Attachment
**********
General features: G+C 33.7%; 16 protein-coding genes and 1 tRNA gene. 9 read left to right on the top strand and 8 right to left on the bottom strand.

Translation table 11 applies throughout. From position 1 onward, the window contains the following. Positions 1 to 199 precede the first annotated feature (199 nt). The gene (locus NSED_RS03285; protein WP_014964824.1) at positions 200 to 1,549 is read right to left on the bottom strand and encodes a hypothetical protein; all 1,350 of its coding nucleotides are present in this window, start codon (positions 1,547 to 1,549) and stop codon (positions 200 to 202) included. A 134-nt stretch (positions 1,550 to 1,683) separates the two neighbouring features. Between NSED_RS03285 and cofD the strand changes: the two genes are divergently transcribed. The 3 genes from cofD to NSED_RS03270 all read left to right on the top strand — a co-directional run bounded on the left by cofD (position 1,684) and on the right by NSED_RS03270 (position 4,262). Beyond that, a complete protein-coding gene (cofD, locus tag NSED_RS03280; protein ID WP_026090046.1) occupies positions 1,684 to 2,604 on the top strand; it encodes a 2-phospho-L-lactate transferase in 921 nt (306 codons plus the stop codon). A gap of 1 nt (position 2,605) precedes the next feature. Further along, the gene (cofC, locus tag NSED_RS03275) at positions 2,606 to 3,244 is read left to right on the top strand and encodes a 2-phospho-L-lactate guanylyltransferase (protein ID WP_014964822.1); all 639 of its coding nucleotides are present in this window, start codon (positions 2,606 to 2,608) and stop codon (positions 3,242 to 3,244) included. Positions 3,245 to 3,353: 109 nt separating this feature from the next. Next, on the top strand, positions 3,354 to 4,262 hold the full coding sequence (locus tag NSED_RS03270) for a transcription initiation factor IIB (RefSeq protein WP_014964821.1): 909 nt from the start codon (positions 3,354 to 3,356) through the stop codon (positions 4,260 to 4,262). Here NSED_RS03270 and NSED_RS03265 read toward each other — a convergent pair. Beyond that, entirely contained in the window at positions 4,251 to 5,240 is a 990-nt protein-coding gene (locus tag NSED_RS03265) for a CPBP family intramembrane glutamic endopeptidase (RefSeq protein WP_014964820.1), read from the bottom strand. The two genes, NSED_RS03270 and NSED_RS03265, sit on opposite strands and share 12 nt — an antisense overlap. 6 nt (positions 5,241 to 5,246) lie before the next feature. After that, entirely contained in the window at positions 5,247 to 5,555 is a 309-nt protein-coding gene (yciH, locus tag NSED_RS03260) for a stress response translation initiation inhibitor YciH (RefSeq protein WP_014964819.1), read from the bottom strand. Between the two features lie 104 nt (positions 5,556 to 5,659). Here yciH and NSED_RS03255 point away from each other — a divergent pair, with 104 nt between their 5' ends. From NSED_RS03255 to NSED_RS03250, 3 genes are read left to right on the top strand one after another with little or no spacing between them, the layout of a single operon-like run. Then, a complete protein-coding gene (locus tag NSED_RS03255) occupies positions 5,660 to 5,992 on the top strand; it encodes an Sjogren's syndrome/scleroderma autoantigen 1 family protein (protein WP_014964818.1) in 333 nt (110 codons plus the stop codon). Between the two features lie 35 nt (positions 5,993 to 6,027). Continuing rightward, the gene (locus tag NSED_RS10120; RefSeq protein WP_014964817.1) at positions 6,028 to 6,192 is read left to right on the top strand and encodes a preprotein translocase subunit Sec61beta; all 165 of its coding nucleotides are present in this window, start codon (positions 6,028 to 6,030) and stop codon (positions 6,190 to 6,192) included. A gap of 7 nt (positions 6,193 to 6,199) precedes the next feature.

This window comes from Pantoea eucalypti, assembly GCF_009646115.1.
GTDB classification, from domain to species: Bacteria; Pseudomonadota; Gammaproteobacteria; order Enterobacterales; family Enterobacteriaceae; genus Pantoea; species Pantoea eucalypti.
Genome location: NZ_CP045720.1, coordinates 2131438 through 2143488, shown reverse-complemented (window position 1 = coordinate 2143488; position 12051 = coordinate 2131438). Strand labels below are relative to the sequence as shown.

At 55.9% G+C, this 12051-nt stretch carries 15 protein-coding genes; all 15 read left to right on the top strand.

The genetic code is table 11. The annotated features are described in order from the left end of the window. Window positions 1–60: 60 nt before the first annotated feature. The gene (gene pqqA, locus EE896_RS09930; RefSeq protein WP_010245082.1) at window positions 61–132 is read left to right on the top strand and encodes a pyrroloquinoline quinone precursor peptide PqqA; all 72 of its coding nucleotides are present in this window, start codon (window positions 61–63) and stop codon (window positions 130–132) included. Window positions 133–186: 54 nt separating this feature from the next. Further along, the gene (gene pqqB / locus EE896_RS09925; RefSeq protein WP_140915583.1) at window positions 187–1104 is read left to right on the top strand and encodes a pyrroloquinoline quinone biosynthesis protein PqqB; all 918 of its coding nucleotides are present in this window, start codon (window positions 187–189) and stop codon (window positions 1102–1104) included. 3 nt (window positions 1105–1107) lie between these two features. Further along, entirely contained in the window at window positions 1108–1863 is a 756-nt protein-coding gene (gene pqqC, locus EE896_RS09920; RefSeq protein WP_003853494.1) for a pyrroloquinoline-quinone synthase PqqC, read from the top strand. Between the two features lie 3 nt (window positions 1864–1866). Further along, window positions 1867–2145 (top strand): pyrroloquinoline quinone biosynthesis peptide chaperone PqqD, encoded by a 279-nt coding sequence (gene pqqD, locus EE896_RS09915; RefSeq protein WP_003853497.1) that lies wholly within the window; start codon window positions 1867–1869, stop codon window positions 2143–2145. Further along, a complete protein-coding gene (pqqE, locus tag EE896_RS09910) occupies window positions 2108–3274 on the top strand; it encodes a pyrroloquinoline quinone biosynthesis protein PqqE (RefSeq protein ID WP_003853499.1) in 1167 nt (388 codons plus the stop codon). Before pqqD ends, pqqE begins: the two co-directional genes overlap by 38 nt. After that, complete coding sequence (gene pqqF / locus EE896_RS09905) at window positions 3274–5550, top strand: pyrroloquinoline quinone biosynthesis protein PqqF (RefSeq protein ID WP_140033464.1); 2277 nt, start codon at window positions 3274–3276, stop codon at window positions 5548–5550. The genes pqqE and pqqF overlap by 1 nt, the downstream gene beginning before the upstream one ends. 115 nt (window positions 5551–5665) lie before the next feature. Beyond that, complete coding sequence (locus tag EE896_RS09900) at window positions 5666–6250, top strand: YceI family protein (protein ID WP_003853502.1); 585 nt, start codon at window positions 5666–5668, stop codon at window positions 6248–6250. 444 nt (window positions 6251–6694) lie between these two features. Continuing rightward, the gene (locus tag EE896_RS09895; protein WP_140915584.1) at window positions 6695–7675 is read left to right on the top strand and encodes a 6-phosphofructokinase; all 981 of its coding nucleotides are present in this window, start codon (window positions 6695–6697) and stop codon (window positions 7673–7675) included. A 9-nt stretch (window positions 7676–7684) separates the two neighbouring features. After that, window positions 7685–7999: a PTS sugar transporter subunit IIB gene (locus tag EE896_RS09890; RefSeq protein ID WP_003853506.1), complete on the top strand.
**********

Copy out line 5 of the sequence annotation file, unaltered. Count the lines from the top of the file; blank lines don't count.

Genome location: NZ_CP045720.1, coordinates 2131438 through 2143488, shown reverse-complemented (window position 1 = coordinate 2143488; position 12051 = coordinate 2131438). Strand labels below are relative to the sequence as shown.